Material Processing & Device Fabrication

Posted on: October 24th, 2017 by nifs_admin

Material Processing & Device Fabrication project involves experimentation and basic studies in Material Processing and Device Fabrication with emphasis on graphite, graphite-based devices and carbon super capacitors. Also investigations related to solar cells and other electronic devices based on new materials, primarily generated from local minerals.

Work related to graphite will be the exfoliation of graphite and derivation into graphene plates, preparation of graphene thin films and their application in devices such as super capacitors and solar cells. Furthermore, the project plans to conduct research in the area of extremely thin absorber solar cells and developing hole conducting materials to be used in these solar cell devices.

The project ideas stand at the forefront of current research in the areas of Materials Processing and Device Physics, related to Energy Conversion & Storage and Other Electronic Devices. The theme is nationally relevant and highly important. It is geared towards utilization of locally available materials with the aim of adding enormous values to local minerals and plant dyes. The outcomes of the research will help and improve the national economy through developing cutting edge local industries capable of manufacturing solar cells and other electronic devices.

Energy and Advanced Material Chemistry

Posted on: July 17th, 2017 by nifs_admin

The main objective of the Energy & Advanced Material Chemistry project is to carry out research on renewable energy. Research is mainly focused on chemistry and physics of new materials for the conversion of solar energy into chemical and electrical energies. Several research projects such as; Extending and adapting current photovoltaic technology mainly dye-sensitized, Q-dot and polymer solar cells to generate electricity directly from solar radiation; Constructing artificial chemical devices mimicking photosynthesis to collect, direct, and apply solar radiation, for example to split water, convert atmospheric carbon dioxide and thus produce various forms of environmentally clean fuels; Chemical, Electrochemical and Photochemical methods for the purification of air and water are the main research topics of the project. Additionally, the project also involves investigation of low cost water and air purification methods for abatement of industrial pollutants by using sunlight. In the research topics of conversion of solar energy into either electrical or chemical energy mentioned, the fundamental requirements are; sunlight must be absorbed efficiently by light harvesting materials; photoexcited electron and holes must be separated in space to prevent recombination; photoexcited charge must be energetically and kinetically able to perform a chemical transformation. Hence we investigate all these factors in our research.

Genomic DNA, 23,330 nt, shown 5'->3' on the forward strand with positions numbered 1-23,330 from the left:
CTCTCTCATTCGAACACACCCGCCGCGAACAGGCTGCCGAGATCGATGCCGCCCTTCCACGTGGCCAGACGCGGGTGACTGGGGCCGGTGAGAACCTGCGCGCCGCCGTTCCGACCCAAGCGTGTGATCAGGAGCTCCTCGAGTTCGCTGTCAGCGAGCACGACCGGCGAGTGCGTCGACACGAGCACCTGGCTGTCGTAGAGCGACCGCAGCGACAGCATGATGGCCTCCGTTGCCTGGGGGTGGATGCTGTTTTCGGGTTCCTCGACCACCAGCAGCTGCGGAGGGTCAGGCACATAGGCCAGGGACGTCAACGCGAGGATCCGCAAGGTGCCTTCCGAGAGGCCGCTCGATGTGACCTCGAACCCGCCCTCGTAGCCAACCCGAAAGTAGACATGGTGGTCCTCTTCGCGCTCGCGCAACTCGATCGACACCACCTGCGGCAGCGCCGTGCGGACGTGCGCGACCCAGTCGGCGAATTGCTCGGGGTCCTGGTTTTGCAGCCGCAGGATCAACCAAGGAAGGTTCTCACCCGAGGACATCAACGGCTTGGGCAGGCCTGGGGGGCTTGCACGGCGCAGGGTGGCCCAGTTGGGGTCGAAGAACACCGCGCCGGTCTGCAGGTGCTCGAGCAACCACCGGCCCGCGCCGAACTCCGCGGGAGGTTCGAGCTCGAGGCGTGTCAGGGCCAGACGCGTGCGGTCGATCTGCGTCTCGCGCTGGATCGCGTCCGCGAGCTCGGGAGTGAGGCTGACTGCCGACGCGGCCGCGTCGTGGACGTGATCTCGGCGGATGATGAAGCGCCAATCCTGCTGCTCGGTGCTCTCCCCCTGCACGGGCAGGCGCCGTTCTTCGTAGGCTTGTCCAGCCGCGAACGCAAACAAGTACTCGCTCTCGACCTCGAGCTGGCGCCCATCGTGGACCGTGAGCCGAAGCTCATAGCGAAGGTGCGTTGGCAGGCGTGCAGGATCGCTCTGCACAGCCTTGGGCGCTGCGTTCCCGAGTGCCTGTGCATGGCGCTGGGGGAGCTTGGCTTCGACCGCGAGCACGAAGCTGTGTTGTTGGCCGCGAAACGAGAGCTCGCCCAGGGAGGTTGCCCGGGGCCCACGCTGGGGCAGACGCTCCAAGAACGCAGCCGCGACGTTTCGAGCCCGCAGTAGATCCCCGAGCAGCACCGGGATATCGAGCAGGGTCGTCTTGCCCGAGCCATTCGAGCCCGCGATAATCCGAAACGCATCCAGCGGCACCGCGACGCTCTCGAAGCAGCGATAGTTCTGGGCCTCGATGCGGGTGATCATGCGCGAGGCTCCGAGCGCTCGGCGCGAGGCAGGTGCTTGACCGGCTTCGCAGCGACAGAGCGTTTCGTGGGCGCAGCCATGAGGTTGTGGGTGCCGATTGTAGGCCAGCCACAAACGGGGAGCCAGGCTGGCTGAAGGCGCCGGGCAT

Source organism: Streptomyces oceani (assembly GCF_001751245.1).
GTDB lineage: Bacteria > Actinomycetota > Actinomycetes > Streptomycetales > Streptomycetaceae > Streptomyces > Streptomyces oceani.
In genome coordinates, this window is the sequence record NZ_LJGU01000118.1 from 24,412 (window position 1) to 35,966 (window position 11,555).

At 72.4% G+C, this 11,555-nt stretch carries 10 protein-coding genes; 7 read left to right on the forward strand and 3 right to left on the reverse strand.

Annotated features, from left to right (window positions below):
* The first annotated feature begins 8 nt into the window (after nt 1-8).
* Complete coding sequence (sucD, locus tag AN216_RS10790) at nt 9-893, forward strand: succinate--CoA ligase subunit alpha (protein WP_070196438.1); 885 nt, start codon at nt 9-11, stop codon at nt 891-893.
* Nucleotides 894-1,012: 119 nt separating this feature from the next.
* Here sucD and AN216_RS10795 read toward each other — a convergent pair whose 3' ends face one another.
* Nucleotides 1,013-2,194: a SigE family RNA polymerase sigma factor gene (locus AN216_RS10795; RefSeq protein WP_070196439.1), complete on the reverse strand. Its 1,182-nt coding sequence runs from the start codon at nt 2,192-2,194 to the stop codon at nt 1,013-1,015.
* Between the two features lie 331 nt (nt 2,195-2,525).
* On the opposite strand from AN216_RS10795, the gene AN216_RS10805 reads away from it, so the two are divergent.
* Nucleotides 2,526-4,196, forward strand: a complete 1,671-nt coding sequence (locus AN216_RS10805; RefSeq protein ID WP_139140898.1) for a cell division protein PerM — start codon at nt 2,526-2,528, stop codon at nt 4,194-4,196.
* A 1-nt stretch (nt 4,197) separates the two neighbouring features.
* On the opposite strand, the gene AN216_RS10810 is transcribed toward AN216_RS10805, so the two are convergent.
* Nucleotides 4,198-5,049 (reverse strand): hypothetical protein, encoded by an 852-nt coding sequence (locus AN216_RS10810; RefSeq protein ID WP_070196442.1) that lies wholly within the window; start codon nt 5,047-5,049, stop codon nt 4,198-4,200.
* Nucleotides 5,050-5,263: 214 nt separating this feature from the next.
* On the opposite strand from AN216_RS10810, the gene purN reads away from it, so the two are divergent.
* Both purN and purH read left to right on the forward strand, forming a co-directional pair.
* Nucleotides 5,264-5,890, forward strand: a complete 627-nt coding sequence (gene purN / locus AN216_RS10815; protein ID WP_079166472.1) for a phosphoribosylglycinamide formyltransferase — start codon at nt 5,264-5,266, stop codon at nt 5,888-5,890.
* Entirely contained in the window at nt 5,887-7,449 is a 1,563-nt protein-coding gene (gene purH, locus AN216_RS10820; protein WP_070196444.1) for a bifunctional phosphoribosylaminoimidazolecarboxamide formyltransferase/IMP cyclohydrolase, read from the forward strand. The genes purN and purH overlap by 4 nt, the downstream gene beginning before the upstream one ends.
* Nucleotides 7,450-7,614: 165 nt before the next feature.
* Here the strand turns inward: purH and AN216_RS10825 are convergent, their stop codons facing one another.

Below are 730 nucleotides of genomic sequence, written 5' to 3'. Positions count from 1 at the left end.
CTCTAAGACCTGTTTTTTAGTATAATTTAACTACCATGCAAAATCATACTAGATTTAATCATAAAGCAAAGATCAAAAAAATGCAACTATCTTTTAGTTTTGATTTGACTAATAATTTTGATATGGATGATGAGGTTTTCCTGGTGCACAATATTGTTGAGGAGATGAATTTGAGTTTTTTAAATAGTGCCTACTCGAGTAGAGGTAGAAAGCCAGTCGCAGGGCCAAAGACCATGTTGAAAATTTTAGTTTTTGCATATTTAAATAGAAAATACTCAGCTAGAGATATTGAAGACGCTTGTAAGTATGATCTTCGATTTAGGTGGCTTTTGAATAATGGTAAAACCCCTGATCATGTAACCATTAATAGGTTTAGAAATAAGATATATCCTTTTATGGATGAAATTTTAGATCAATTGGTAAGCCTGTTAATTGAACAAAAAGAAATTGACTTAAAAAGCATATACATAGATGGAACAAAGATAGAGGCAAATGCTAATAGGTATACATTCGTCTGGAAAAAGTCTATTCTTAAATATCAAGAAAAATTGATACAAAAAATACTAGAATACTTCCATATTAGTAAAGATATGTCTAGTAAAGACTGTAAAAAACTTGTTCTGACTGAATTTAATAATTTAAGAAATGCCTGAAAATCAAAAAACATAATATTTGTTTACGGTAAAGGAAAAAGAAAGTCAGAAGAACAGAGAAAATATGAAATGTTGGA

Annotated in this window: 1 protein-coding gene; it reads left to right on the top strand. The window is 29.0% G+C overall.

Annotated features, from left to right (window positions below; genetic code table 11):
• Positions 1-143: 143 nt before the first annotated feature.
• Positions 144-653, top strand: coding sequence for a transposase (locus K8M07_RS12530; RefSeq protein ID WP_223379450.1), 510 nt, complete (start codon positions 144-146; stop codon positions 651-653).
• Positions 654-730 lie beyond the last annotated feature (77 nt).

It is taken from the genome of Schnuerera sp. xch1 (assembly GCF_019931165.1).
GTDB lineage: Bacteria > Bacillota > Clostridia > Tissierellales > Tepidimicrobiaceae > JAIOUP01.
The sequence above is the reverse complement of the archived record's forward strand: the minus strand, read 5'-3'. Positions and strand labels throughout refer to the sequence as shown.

Bioenergy and Soil Ecosystems

Posted on: June 30th, 2017 by nifs_admin

Bio energy and soil ecosystems are the main research areas investigated in this project with sub projects in each category. The project commenced its activities in 2009 specially focussing on biofuel research. In 2010 the research activities were expanded to study soil C sequestration and management in different vegetation types of Sri Lanka. The bio energy project aims to explore the microbial flora of Sri Lanka to isolate efficient degraders of cellulose, hemicelluloses and lignin, study the effect of biofilms and/or co-cultures on degradation of cellulosic biomass. The application of microbial cellulases in other value added products and processes are also under investigation. The project also aims to study possible enhancement of enzyme production by application of different induces. Research on biodiesel production from freshwater cyanobacteria and micro algae is another area under investigation. Isolation of Denitrifying Bacteria and their Potential use in Nitrate Removal from Well Water of Jaffna District is also under investigation. The project on soil C sequestration targets to study soil C sequestration potential, its dynamics and the method of improvement in different major vegetation types of Sri Lanka including natural and plantation forests, agricultural plantations, farm lands, home gardens and small holder cultivations etc. The studies conducted so far by our group are among the few studies reported so far on soil C sequestration in Sri Lanka. Attempts have been initiated now to study C sequestration capacity of lowland paddy soils and to prepare a digital map showing the available C stocks in paddy soils of Sri Lanka.